After two wars of independence and the Expedition of Garibaldi to the Kingdom of the two Sicilies in Southern Italy, on March 17, 1861, the Parliament of the Kingdom of Sardinia proclaimed Vittorio Emanuele II King of the newborn Kingdom of Italy: it was the official birth of Italy as a country.
Some important territories were still missing at the completion of the project of unification of the Risorgimento – the movement for Italian Unification – in addition to the areas annexed only after the First World War - and partly lost after the Second: Veneto was still under Austrian rule, while the Papal State laid at the centre of the Peninsula, determined not to be annexed. Their conquest took place in 1866 and 1871 respectively.
The capital of the new nation was Turin, already the capital city of the Kingdom of Sardinia, while the Statuto Albertino, the constitution of the latter, was extended to the whole territory.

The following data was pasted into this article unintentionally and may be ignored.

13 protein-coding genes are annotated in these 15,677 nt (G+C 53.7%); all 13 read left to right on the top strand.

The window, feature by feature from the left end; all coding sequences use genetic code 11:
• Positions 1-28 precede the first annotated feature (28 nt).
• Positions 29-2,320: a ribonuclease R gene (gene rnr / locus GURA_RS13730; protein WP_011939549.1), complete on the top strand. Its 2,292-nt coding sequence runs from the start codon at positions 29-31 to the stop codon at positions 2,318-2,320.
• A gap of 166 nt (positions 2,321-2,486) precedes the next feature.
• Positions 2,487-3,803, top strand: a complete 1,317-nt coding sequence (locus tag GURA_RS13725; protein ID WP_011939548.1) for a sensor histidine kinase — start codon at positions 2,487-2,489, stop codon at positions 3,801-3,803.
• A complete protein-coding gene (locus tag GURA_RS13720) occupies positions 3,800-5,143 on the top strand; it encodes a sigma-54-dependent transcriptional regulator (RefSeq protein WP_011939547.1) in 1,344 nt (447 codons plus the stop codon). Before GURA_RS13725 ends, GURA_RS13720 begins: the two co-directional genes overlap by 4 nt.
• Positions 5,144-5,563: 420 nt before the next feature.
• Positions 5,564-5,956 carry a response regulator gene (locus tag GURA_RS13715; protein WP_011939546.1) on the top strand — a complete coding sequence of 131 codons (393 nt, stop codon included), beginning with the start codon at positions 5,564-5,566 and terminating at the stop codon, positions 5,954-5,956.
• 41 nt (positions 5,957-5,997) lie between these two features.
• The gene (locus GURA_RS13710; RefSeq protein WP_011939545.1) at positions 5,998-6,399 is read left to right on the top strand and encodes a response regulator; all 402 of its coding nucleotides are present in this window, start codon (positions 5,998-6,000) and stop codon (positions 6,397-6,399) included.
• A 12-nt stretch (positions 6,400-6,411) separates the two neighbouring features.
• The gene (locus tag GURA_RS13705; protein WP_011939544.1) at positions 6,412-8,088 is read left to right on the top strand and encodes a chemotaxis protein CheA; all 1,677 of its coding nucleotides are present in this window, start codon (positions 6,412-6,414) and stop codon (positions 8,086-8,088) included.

After the Parliament’s proclamation, the international recognition did not take long to arrive: the first nation to recognize the new State was Great Britain; on March 30, 1861, the Foreign Office wrote to an Italian diplomat in London, Vittorio Emanuele Taparelli d'Azeglio, that it had been informed of the proclamation and that he, d’Azelio, would be received by Queen Victoria as a representative of the Kingdom of Italy: a statement that, in fact, was a recognition of the new State.
Switzerland followed suit and wrote to the king Vittorio Emanuele II on April 2, just 3 days after the UK. As a matter of fact, as it can be read on the website of the Italian Ministry of Foreign Affairs, Bern had already informally announced that it intended to recognize the Kingdom of Italy, but wanted to wait until a great power - such as Great Britain in the 19th century - did so first.
The road was now open for diplomatic recognition, that gradually arrived from other countries, and Italy consolidated as a unified state in the decades that followed.